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Friday, 10 July 2020

Pressure Mounting Against BBC's Over-75 TV Licence Betrayal


Pressure is mounting against the BBC's decision to renege on its Royal Charter agreement by axing the universal over-75 TV licence concession.

According to an article in The Telegraph the BBC, in its statutory role as TV Licensing Authority, is currently writing to every over-75 household to inform the occupants of changes to TV licence rules taking effect from 1st August 2020.

We discussed those changes in quite some detail yesterday, so won't repeat earlier comments now. Putting it bluntly, the BBC was perfectly happy to accept "full liability for the over-75 TV licence from 2020/21" as part of the Royal Charter deal it struck with the Government back in 2015. Only now, with the BBC having done nothing to reign in its exorbitant expenditure in the intervening five years, is the Corporation screaming louder than a teenager pinned in the corner of Jimmy Savile's Television Centre dressing room.

The letters being distributed to over-75 households signpost occupants to the TV Licensing call centre or website, both of which have suffered considerable downtime as a result of reduced staffing and maintenance. Many concerned over-75s - clearly non-readers of the TV Licensing Blog - have been unable to find the information they need, which has heightened their levels of anxiety during an already stressful time.

Julian Knight, the Tory chairman of the House of Commons Digital, Culture, Media and Sport Committee, told The Telegraph: "This is very concerning indeed and I am not convinced that they are ready for this.

"If the new Director General inherits a situation where millions of people are unable to pay for something because of covid and are left in the lurch and fearing the knock at the door, I cannot think of a worse start for a new Director General.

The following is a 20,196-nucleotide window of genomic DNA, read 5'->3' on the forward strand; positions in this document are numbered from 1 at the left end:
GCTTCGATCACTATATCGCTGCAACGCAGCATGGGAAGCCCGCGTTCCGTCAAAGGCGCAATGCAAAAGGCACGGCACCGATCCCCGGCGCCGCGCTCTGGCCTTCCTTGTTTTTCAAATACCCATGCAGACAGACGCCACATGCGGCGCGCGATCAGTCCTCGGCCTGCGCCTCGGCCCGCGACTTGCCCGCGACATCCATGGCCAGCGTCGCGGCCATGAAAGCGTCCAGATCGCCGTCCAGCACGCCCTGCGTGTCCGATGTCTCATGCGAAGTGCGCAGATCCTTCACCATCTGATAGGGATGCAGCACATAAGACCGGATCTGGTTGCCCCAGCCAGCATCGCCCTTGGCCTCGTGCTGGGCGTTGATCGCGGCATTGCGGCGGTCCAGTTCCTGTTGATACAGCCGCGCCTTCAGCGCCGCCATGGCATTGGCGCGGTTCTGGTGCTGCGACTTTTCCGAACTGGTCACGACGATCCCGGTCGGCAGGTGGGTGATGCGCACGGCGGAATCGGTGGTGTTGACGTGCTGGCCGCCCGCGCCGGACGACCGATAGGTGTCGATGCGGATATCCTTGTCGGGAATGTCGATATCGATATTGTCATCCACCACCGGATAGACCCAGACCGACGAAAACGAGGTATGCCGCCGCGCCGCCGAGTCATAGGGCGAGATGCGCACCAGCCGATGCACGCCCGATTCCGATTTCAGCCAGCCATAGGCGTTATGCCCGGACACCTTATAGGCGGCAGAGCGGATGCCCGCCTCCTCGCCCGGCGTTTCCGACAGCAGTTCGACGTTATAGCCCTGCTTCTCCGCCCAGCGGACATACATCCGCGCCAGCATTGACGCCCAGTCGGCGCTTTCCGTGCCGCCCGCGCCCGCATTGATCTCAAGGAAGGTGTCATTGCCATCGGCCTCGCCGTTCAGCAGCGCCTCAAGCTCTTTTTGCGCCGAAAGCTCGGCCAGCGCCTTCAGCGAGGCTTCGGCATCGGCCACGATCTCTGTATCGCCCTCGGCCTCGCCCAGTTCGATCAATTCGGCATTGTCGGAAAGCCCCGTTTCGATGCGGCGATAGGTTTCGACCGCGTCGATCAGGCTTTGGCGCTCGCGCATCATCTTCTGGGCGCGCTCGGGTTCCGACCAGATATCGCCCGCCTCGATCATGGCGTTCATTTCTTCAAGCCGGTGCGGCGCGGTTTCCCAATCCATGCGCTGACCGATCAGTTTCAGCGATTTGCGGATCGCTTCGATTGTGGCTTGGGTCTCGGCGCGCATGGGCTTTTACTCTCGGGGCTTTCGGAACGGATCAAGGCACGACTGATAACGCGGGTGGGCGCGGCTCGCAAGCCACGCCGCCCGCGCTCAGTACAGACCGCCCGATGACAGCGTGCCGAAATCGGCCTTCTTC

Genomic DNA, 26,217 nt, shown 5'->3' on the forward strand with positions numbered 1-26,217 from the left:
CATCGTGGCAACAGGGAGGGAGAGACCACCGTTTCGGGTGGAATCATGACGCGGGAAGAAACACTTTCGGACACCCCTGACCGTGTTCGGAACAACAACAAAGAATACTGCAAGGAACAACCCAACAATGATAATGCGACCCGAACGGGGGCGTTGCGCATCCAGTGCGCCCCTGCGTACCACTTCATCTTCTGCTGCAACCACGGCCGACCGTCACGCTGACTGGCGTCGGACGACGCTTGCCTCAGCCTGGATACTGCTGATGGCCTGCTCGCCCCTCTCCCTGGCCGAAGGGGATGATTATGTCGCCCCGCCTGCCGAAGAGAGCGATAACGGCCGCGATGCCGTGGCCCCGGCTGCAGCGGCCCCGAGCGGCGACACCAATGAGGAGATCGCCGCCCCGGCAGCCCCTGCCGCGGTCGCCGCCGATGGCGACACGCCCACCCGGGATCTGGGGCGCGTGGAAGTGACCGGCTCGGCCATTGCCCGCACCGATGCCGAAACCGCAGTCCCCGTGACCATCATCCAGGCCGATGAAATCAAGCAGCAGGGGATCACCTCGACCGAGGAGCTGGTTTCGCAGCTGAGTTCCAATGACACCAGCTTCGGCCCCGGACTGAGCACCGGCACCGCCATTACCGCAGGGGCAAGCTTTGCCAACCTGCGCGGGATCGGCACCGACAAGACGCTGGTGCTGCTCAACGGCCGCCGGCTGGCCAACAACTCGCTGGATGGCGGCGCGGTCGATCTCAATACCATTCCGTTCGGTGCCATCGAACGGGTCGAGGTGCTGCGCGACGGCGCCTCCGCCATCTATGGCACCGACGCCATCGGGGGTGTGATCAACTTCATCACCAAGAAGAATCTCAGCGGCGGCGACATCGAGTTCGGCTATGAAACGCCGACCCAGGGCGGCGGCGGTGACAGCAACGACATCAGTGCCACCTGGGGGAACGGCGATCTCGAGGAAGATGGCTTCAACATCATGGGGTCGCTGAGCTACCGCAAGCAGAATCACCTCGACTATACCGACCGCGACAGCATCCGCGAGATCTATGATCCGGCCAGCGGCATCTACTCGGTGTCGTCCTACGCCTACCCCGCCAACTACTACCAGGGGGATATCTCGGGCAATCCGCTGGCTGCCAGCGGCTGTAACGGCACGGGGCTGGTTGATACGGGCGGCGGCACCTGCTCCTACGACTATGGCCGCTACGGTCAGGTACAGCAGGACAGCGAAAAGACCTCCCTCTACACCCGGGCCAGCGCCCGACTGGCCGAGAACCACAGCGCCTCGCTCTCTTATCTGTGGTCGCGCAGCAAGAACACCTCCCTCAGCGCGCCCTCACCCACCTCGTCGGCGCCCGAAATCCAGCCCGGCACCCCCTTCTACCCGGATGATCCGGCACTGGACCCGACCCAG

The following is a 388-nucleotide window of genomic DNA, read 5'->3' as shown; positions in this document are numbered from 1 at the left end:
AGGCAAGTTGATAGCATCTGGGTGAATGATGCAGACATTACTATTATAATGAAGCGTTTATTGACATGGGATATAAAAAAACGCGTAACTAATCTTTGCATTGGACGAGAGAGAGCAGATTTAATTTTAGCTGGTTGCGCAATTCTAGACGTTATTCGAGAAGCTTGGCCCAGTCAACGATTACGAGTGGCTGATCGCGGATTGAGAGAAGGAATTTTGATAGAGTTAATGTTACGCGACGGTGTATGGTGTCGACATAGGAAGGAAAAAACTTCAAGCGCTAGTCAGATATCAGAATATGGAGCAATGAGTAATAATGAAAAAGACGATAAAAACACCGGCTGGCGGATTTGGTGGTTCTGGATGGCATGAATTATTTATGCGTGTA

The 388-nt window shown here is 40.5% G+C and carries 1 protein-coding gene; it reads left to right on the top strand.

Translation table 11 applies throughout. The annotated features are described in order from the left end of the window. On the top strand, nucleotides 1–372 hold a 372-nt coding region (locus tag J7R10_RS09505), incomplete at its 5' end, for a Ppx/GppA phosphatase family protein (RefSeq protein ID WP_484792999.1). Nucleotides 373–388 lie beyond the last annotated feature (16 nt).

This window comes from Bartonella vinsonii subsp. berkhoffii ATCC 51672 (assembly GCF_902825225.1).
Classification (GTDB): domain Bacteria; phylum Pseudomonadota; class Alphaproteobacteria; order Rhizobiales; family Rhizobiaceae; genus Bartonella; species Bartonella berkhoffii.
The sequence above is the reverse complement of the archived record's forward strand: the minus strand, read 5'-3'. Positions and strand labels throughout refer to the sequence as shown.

He added: "It will be an own goal of epic proportions to start hauling people over 75 in front of the courts. There needs to be common sense here."


To add to the confusion, the BBC announced that the new tightened eligibility criteria will come into force on 1st August, but said "no one needs to take any immediate action" until they receive a letter from TV Licensing - some of which will not be posted until after the new rules have been introduced.

TV personality Esther Rantzen, a campaigner on issues for older people, said: "I’m not sure I'm defending the BBC. I didn't like the constant references to 'the poorest'.

"Older people have a lot of pride, a lot of dignity. They don't like taking charity. And one of the problems about Pension Credit is that so much of the money goes unclaimed because older people don't like being described as the poorest.

"Let's say 'the people who find it most difficult' should therefore go and claim this Pension Credit, which they have earned with a lifetime of survival and getting through the tough times', and the BBC should make programmes with the money to make sure that older people still enjoy [its] output and still feel valued."

"In response, a BBC spokesperson said: "It's wrong to suggest the system is in chaos.

"TV Licensing are writing to over 75's households with a separate dedicated contact centre telephone number.

"We recognise that some people may need extra support, so TV Licensing has considerably increased the size of its customer support call centre so that we're on hand to answer any queries.

"Additionally, we have provided a free telephone information line where customers can access recorded information on the new policy by calling 0800 232 1382, and information can also be found on the TV Licensing website tvlicensing.co.uk/age."


The Government is said to be furious at the BBC's decision to remove the "free" over-75 TV licence from 3.7 million pensioner households.

Culture Secretary Oliver Dowden MP said: "I very much regret the decision that the BBC has taken.

"We gave the settlement to the BBC back in 2015.

"They said that it was a good settlement, and I regret that they couldn't find efficiency savings in order to avoid having to impose the licence fee on the over-75s in the way that they have set out."

He added: "I feel let down that the BBC haven't funded this.

"I'm sure people up and down the country will feel let down that they haven't funded it."

Mr Dowden also told journalists that the BBC's decision to backtrack on the over-75 TV licence would be borne in mind when the Government considers the future decriminalisation of TV licence evasion.

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